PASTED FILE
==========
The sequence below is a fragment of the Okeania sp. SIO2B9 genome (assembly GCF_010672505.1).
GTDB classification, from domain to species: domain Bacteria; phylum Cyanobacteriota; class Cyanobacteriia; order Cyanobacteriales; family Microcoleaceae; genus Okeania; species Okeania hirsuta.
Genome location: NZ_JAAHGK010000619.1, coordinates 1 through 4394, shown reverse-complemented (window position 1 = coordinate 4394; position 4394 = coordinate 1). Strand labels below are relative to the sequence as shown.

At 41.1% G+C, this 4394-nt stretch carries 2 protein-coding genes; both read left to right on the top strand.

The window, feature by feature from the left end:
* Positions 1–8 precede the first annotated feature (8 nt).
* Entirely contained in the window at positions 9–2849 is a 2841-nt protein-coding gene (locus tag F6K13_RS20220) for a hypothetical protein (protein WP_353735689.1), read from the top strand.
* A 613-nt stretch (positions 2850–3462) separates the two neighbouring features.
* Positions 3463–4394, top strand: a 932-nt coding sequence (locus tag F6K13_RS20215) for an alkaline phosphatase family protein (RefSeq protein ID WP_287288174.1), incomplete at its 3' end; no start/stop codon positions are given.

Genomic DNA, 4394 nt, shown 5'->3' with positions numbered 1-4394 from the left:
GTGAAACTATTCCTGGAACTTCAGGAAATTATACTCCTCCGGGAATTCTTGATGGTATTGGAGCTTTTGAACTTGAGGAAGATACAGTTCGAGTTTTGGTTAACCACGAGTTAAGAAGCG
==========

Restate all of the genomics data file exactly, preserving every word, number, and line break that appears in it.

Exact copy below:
The sequence below is a fragment of the Okeania sp. SIO2B9 genome (assembly GCF_010672505.1).
GTDB classification, from domain to species: domain Bacteria; phylum Cyanobacteriota; class Cyanobacteriia; order Cyanobacteriales; family Microcoleaceae; genus Okeania; species Okeania hirsuta.
Genome location: NZ_JAAHGK010000619.1, coordinates 1 through 4394, shown reverse-complemented (window position 1 = coordinate 4394; position 4394 = coordinate 1). Strand labels below are relative to the sequence as shown.

At 41.1% G+C, this 4394-nt stretch carries 2 protein-coding genes; both read left to right on the top strand.

The window, feature by feature from the left end:
* Positions 1–8 precede the first annotated feature (8 nt).
* Entirely contained in the window at positions 9–2849 is a 2841-nt protein-coding gene (locus tag F6K13_RS20220) for a hypothetical protein (protein WP_353735689.1), read from the top strand.
* A 613-nt stretch (positions 2850–3462) separates the two neighbouring features.
* Positions 3463–4394, top strand: a 932-nt coding sequence (locus tag F6K13_RS20215) for an alkaline phosphatase family protein (RefSeq protein ID WP_287288174.1), incomplete at its 3' end; no start/stop codon positions are given.

Genomic DNA, 4394 nt, shown 5'->3' with positions numbered 1-4394 from the left:
GTGAAACTATTCCTGGAACTTCAGGAAATTATACTCCTCCGGGAATTCTTGATGGTATTGGAGCTTTTGAACTTGAGGAAGATACAGTTCGAGTTTTGGTTAACCACGAGTTAAGAAGCG